Despite a very inauspicious culinary start, Jeremy Umansky seems to be incapable of making an ill-timed move. After speaking up for fellow students and staff at the Culinary Institute of America, telling the New York Times that, "The C.I.A. ... feels like a corporation that is pumping students out for the benefit of the industry," he was compelled to leave the program just three months shy of a degree.
"It further invigorated me to pursue what I thought was right when it comes to food and what I was going to do with it," Umansky explains.
While still a student in the fertile Hudson Valley of New York, Umansky managed to learn plenty. He was very active with that region's Slow Food chapter, one of the largest in the country, even representing it as a delegate at the organization's annual conference in Italy. Umansky simultaneously served as president of his school's Garden Society while working on a 40-acre vegetable farm that supplied the university. That same year he spent some quality time with author and fermentation guru Sandor Katz.
"All of this was happening to me at the same time — farming and agriculture, foraging and wild foods, food preservation and fermentation — so it was really easy for me to make connections between them because they are all so interconnected," he says.
With such a diverse and relevant skill set, Umansky had little trouble landing a job, despite his premature departure from university. His first was as a chef at Wild Hive Farm in the Hudson Valley, working for small-batch grain pioneer Don Lewis. His next move earned him the title of executive chef at Brooklyn's Fairway Market, where he worked alongside Steven Jenkins, author of what is widely considered the bible on fine cheese. It wasn't long before Umansky was being recruited by Whole Foods in Manhattan, where he developed a local-foods program for chefs. After his stint there, the young chef flew across the country to help launch Feast, an online culinary school for home cooks that was quickly backed by 500 Startups. Once that project was up and running, Umansky returned to New York, where he was brought on as chef at Brooklyn Fish Camp.
"We already decided that between student loans, the grind of New York, and the fact that we were ready to start family planning, we just had to get out," says Umansky, who is now married to Allie and father to daughter Emilia. "We were looking at San Fran, Austin, Philly ... I came in town for my best friend's wedding — it was the first time since 2006 that I had been in Cleveland for longer than two days — and my mind was blown."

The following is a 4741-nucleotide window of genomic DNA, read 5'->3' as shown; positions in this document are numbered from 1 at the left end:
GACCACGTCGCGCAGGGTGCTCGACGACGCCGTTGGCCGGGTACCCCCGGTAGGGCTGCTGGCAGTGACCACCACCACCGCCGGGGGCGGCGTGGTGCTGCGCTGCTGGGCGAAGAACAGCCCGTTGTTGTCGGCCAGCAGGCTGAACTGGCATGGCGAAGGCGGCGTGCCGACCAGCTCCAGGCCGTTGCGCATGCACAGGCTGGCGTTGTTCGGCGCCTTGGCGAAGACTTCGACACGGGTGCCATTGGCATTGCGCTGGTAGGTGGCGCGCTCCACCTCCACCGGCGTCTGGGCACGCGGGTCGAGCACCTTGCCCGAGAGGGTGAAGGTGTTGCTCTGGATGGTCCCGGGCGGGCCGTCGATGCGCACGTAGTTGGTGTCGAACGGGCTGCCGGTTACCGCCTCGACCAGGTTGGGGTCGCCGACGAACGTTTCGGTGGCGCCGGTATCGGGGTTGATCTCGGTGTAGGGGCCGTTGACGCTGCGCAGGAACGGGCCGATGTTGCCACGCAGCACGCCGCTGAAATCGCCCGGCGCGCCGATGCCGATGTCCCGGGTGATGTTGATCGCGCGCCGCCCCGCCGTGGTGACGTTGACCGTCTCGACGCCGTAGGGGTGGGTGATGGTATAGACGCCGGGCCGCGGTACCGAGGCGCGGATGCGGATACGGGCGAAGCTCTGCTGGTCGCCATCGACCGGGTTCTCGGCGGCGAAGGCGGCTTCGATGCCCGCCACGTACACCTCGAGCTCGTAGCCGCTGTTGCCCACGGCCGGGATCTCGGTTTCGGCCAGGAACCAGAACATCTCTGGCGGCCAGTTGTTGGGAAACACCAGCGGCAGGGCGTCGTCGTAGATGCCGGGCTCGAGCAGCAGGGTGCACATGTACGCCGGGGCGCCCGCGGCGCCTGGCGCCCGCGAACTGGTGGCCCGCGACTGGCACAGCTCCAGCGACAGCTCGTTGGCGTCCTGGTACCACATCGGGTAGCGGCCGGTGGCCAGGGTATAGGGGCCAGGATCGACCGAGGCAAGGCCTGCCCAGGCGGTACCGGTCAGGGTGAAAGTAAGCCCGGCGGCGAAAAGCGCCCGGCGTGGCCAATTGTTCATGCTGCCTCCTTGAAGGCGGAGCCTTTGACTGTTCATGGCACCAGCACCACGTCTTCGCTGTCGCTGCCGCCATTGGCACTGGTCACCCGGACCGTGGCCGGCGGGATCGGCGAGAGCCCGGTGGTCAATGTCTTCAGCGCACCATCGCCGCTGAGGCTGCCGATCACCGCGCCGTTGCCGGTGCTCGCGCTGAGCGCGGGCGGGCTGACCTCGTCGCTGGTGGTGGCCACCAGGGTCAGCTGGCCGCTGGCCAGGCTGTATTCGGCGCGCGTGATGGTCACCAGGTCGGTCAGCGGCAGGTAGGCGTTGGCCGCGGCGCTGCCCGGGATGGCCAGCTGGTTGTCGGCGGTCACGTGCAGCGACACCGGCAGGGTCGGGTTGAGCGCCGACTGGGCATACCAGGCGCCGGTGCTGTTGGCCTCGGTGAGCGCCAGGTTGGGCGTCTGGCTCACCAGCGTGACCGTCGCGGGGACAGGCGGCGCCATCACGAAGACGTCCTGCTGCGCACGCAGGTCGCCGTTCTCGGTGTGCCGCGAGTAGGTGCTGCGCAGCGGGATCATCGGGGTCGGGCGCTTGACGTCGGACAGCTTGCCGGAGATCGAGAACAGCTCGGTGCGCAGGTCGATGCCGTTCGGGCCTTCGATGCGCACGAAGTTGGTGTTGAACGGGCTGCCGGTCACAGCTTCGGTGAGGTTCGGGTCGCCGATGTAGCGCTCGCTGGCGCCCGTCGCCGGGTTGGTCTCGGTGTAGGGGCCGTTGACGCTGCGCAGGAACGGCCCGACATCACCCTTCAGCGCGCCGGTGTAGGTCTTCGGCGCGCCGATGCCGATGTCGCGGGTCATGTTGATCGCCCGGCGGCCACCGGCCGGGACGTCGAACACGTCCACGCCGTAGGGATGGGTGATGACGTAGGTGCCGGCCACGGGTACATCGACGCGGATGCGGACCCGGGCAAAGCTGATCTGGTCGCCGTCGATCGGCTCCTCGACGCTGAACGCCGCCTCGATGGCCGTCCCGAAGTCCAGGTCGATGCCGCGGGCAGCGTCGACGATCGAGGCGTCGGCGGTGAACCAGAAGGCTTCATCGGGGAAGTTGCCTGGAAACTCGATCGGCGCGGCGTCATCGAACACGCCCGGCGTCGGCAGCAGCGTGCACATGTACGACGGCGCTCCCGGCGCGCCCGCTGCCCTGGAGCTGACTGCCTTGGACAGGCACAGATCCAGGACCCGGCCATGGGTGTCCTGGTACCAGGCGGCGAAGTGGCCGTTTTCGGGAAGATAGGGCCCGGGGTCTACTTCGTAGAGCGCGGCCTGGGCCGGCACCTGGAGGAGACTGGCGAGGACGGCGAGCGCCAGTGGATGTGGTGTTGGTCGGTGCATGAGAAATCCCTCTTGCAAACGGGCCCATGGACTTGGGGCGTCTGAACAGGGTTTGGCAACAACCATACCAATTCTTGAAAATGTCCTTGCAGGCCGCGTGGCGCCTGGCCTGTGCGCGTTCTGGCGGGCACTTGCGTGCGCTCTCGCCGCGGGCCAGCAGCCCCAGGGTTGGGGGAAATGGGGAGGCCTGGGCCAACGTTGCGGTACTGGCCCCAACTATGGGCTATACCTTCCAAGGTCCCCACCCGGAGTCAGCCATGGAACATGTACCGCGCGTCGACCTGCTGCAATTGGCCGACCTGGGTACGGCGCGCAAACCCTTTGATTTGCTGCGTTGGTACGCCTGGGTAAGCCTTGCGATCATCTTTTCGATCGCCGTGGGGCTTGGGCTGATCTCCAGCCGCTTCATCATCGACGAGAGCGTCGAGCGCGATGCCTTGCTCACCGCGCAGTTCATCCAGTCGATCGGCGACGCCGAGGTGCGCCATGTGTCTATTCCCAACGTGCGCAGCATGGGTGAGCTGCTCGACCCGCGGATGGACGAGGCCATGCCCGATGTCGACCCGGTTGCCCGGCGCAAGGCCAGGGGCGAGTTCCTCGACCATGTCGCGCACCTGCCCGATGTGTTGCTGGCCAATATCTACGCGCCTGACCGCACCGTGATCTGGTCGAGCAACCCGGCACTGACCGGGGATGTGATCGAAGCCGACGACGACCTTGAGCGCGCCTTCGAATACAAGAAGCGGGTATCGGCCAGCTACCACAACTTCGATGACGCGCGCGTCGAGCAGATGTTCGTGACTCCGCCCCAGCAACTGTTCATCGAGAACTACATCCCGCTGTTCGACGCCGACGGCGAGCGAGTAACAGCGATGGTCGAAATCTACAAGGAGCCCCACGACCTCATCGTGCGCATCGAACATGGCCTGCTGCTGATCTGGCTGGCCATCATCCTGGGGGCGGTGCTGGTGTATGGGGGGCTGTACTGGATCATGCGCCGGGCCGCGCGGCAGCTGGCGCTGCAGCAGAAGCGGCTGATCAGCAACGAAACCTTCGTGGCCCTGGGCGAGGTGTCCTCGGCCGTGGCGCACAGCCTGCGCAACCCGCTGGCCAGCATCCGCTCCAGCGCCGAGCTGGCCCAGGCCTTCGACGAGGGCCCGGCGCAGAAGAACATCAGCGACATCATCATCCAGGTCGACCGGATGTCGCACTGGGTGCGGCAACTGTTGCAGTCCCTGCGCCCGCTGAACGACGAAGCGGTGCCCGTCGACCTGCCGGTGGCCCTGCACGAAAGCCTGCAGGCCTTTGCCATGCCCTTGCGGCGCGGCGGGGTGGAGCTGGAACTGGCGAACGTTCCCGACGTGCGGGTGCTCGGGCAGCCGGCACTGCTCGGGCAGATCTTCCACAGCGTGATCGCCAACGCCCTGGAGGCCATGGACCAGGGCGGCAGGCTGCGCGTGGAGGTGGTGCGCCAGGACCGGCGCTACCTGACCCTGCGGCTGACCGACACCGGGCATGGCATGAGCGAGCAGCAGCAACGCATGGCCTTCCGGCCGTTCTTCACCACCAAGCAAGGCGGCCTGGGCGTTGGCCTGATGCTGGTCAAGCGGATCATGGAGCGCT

At the time, in 2014, cook, sous chef and chef jobs were his for the taking, Umansky explains. But he had something else in mind. He stole some of chef Jonathon Sawyer's time and showed him some of the stuff he was working on: wild edibles, foraging, ferments, charcuterie. He was brought on board at Trentina, where the pair developed one of the most progressive koji-culturing programs in the country.
"Modesty aside, when it comes to koji and what I've developed with the use of enzymes and the way we are using them, the buck stops here," Umansky states. "A colleague of mine described it best when he said, 'The application of koji makes food taste like the best junk food ever, but it's good for you.'"
Next up for Umansky is Larder, a modern delicatessen in Hingetown that will rely on many of the techniques he's amassed during his relatively brief but already remarkable culinary journey.
"I've been working in kitchens in various aspects since I was about 11," he reports. "I don't necessarily like the idea of destiny or fate, but it kind of feels like this has all been just that." — Douglas Trattner